A man spending his life dedicated to clarifying information, Dutch book designer, Joost Grootens, began with letting the TYPO audience know that there are women designers in The Netherlands and ones under age 43. With the air cleared, he began leading us into a 45 minute lecture on how to visually capture the essence of the information you aim to convey.
He began with leading us into the roots of why he designs for architecture. Despite, once designing a door handle with braille on it, he’s never quite been an architect. And despite hating working with architects because “they are also designers,” Grootens’ studio produces the majority of its work for architectural academic and research books.
Not being an architect beneficially allows Grootens to present this information about architecture in new and interesting ways, that reflect the nature of the buildings in book form.
“I find it very inspirational to think about the representation of architecture, since architecture itself is a representation of a dream,” Grootens said.
He gave three very different examples of books style mirroring the styles of architectural firms. For a book on Japanese architecture firm SAANA, Grootens utilized double imagery and very little text to represent the non-hierarchy in the buildings and to “capture the essence of SAANA’s style.” Conversely, he highlighted a book on Peter Zumthor with a tactile cover and “filmic sequence” layout which visually complemented the “I” statements in the text. Finally, he shared a book for MDRV integrating a social aspect of the buildings with photos from users and social media as well as professionals.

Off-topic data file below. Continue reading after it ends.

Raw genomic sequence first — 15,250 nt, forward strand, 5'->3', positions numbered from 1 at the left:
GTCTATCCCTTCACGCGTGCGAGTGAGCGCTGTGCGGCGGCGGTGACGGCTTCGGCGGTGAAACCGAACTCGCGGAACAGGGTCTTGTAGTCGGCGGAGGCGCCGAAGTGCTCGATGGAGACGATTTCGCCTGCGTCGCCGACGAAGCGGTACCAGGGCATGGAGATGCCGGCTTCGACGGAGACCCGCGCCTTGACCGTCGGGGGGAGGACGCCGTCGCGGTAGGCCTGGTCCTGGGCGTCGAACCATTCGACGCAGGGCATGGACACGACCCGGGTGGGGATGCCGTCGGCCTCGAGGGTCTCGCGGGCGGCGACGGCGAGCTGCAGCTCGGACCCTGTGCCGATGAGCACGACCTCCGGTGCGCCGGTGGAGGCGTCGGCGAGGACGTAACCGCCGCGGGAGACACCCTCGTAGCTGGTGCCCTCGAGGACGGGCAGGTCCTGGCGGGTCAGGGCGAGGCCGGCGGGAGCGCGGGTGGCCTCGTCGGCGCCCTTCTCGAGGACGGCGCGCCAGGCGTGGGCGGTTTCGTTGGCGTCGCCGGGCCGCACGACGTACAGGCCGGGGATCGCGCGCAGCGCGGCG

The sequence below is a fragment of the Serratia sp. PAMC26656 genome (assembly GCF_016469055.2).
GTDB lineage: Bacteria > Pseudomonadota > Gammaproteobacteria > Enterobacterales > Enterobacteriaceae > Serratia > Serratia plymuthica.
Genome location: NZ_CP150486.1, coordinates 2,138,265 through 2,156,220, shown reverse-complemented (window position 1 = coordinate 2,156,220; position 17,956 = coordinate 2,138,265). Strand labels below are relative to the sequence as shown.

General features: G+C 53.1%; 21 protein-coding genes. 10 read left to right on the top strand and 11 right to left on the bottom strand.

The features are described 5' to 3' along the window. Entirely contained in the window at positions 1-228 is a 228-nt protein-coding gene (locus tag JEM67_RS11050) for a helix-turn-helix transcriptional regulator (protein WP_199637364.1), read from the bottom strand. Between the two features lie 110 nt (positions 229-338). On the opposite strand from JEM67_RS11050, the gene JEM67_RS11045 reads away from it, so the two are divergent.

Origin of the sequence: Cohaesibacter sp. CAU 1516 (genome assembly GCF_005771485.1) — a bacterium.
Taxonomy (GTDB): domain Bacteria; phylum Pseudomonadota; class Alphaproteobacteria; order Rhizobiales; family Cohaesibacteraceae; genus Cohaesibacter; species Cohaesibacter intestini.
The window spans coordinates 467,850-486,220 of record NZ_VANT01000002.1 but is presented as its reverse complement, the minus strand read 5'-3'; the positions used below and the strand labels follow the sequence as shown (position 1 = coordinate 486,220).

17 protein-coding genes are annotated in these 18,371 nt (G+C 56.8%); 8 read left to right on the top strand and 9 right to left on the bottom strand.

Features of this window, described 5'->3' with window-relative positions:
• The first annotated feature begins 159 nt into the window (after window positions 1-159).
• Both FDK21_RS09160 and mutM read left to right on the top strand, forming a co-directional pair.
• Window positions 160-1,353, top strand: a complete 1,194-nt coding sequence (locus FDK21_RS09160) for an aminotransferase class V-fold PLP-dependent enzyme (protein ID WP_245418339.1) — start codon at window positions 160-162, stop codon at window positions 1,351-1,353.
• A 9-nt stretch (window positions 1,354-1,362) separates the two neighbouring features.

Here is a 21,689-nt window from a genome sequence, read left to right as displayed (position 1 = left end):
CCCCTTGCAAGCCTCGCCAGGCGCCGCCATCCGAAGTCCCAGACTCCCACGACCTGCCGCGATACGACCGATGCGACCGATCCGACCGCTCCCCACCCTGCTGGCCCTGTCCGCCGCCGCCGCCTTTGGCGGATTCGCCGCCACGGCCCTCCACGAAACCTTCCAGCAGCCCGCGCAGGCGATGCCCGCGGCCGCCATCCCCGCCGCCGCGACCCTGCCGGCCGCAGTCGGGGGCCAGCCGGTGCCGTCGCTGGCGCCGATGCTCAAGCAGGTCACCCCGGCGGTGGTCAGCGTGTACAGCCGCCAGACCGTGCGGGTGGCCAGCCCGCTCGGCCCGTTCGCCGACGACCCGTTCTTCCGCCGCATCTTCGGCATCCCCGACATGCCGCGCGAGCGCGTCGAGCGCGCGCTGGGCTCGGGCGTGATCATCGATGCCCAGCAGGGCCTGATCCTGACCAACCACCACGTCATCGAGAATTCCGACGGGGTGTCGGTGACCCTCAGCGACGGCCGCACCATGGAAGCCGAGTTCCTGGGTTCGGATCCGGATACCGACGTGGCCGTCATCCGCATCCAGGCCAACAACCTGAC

After sharing his foundation in architecture, Grootens talked more about his fascination with atlases and indexes as an ideal visual format, using the palette of means to convey information (from maps to photos to data). In a fast-paced technological society, it’s critical to “take information out of the flux and study it,” he said.
Grootens then walked the audience through the 26 month journey to create a collections book for Museum Boijmans Van Beuningen in Rotterdam. Indexing an art collection was a mix of database management and hand-tweaking. The possibilities for conveying information were endless, from chronological by creation date to collection date, to maps by artist origin. “It’s all about the thinking and rethinking of what you can do with information,” he emphasized.
Finally, Grootens left us with a teaser of his new typeface for indexing – Ceremony – coming out in June 2014. Developed for numbers initially, the typeface encompasses an array of alphanumeric glyphs as well as symbols. News on it can be found at Optimo.ch.
Text: Meghan Arnold